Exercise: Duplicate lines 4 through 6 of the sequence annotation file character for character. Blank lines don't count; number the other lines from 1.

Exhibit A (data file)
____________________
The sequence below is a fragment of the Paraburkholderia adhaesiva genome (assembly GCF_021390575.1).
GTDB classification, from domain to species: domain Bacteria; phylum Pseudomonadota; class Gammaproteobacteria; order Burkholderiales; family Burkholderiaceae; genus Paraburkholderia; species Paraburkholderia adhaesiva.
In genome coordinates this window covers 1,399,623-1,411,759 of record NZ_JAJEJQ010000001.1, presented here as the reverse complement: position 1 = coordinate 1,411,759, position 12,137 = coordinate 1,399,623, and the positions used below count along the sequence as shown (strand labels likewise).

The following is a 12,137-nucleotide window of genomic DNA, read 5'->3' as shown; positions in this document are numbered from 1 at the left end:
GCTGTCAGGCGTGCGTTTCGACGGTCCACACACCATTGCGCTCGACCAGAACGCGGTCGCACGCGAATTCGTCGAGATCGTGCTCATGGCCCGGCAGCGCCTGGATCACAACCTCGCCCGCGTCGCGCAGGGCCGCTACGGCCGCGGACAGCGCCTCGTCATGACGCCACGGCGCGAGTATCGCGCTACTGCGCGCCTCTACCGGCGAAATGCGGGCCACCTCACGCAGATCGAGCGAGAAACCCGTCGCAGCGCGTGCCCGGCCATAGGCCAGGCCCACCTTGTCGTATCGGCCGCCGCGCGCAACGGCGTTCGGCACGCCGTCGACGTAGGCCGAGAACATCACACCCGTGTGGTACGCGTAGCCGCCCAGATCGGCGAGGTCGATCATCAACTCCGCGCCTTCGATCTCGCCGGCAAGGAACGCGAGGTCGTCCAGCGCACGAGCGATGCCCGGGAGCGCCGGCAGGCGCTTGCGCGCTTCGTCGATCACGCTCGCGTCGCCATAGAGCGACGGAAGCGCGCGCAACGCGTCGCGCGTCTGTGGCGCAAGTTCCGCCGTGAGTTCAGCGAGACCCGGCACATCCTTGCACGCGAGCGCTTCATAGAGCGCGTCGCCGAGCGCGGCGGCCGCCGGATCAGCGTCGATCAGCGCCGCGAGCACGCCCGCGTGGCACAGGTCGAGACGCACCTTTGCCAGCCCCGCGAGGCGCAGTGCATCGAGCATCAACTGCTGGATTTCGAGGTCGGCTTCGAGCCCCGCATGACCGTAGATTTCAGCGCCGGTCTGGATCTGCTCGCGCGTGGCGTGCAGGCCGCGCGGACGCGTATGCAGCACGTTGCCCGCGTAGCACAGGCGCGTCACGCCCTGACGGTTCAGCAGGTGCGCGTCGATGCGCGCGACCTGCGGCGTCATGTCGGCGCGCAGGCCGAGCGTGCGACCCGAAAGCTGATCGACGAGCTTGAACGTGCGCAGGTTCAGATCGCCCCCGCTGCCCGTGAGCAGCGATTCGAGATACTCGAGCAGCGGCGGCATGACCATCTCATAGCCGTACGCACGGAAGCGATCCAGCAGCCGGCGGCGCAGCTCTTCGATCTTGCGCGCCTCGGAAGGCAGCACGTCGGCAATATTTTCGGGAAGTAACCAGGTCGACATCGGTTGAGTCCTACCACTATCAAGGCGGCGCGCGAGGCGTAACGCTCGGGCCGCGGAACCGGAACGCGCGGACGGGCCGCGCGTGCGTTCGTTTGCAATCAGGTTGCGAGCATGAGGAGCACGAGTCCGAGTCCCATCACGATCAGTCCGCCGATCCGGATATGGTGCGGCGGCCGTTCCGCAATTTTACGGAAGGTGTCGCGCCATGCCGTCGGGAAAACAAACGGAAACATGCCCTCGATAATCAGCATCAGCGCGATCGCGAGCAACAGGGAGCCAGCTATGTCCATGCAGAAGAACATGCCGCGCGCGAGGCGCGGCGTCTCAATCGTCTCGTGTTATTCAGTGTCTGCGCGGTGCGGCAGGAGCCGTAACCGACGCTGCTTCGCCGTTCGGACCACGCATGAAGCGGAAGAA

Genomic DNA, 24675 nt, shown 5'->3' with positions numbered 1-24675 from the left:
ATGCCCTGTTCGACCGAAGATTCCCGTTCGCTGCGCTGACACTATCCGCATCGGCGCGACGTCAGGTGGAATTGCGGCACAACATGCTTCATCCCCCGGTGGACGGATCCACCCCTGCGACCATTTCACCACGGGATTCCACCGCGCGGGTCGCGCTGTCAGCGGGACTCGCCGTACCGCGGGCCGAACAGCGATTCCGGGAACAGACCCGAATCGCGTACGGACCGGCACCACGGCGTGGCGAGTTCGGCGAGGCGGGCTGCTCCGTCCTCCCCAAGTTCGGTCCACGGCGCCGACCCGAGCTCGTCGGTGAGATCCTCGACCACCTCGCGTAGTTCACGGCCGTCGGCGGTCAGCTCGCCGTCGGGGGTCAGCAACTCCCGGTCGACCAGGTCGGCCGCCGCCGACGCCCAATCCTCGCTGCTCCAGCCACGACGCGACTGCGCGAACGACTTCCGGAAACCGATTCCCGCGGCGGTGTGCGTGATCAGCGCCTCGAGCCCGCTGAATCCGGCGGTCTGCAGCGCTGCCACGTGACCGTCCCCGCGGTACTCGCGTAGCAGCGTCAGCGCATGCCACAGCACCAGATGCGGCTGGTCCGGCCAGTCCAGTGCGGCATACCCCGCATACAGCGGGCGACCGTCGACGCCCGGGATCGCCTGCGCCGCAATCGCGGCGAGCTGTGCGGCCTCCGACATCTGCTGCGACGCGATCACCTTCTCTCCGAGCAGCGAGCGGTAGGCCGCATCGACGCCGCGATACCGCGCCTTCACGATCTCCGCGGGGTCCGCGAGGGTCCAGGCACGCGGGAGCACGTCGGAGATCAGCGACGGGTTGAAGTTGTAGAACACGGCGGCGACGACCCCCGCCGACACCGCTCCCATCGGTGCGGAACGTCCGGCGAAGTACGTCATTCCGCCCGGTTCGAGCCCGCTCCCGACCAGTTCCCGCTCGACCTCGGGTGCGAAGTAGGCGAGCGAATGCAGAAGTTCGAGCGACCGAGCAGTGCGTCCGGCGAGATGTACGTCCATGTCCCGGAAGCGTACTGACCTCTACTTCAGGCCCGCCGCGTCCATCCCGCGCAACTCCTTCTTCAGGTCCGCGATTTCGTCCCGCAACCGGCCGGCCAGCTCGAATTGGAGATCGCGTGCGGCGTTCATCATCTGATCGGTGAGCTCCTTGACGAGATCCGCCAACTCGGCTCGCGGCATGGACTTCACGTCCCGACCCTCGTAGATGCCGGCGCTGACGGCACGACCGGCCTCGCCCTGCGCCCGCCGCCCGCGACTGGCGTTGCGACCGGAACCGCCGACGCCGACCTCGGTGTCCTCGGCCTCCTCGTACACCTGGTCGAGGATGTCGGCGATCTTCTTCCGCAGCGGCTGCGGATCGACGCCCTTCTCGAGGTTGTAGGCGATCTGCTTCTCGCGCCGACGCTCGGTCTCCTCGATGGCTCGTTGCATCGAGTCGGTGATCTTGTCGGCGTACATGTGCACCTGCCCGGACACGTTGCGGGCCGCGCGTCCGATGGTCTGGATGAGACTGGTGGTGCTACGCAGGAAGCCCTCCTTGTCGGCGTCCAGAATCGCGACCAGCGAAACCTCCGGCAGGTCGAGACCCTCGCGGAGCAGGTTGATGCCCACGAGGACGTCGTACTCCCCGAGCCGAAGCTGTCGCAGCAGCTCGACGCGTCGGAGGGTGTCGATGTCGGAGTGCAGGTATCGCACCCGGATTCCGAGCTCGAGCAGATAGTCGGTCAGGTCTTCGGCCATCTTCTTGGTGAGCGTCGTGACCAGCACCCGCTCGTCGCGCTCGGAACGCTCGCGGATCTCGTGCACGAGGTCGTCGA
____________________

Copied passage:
The following is a 12,137-nucleotide window of genomic DNA, read 5'->3' as shown; positions in this document are numbered from 1 at the left end:
GCTGTCAGGCGTGCGTTTCGACGGTCCACACACCATTGCGCTCGACCAGAACGCGGTCGCACGCGAATTCGTCGAGATCGTGCTCATGGCCCGGCAGCGCCTGGATCACAACCTCGCCCGCGTCGCGCAGGGCCGCTACGGCCGCGGACAGCGCCTCGTCATGACGCCACGGCGCGAGTATCGCGCTACTGCGCGCCTCTACCGGCGAAATGCGGGCCACCTCACGCAGATCGAGCGAGAAACCCGTCGCAGCGCGTGCCCGGCCATAGGCCAGGCCCACCTTGTCGTATCGGCCGCCGCGCGCAACGGCGTTCGGCACGCCGTCGACGTAGGCCGAGAACATCACACCCGTGTGGTACGCGTAGCCGCCCAGATCGGCGAGGTCGATCATCAACTCCGCGCCTTCGATCTCGCCGGCAAGGAACGCGAGGTCGTCCAGCGCACGAGCGATGCCCGGGAGCGCCGGCAGGCGCTTGCGCGCTTCGTCGATCACGCTCGCGTCGCCATAGAGCGACGGAAGCGCGCGCAACGCGTCGCGCGTCTGTGGCGCAAGTTCCGCCGTGAGTTCAGCGAGACCCGGCACATCCTTGCACGCGAGCGCTTCATAGAGCGCGTCGCCGAGCGCGGCGGCCGCCGGATCAGCGTCGATCAGCGCCGCGAGCACGCCCGCGTGGCACAGGTCGAGACGCACCTTTGCCAGCCCCGCGAGGCGCAGTGCATCGAGCATCAACTGCTGGATTTCGAGGTCGGCTTCGAGCCCCGCATGACCGTAGATTTCAGCGCCGGTCTGGATCTGCTCGCGCGTGGCGTGCAGGCCGCGCGGACGCGTATGCAGCACGTTGCCCGCGTAGCACAGGCGCGTCACGCCCTGACGGTTCAGCAGGTGCGCGTCGATGCGCGCGACCTGCGGCGTCATGTCGGCGCGCAGGCCGAGCGTGCGACCCGAAAGCTGATCGACGAGCTTGAACGTGCGCAGGTTCAGATCGCCCCCGCTGCCCGTGAGCAGCGATTCGAGATACTCGAGCAGCGGCGGCATGACCATCTCATAGCCGTACGCACGGAAGCGATCCAGCAGCCGGCGGCGCAGCTCTTCGATCTTGCGCGCCTCGGAAGGCAGCACGTCGGCAATATTTTCGGGAAGTAACCAGGTCGACATCGGTTGAGTCCTACCACTATCAAGGCGGCGCGCGAGGCGTAACGCTCGGGCCGCGGAACCGGAACGCGCGGACGGGCCGCGCGTGCGTTCGTTTGCAATCAGGTTGCGAGCATGAGGAGCACGAGTCCGAGTCCCATCACGATCAGTCCGCCGATCCGGATATGGTGCGGCGGCCGTTCCGCAATTTTACGGAAGGTGTCGCGCCATGCCGTCGGGAAAACAAACGGAAACATGCCCTCGATAATCAGCATCAGCGCGATCGCGAGCAACAGGGAGCCAGCTATGTCCATGCAGAAGAACATGCCGCGCGCGAGGCGCGGCGTCTCAATCGTCTCGTGTTATTCAGTGTCTGCGCGGTGCGGCAGGAGCCGTAACCGACGCTGCTTCGCCGTTCGGACCACGCATGAAGCGGAAGAA

Genomic DNA, 24675 nt, shown 5'->3' with positions numbered 1-24675 from the left: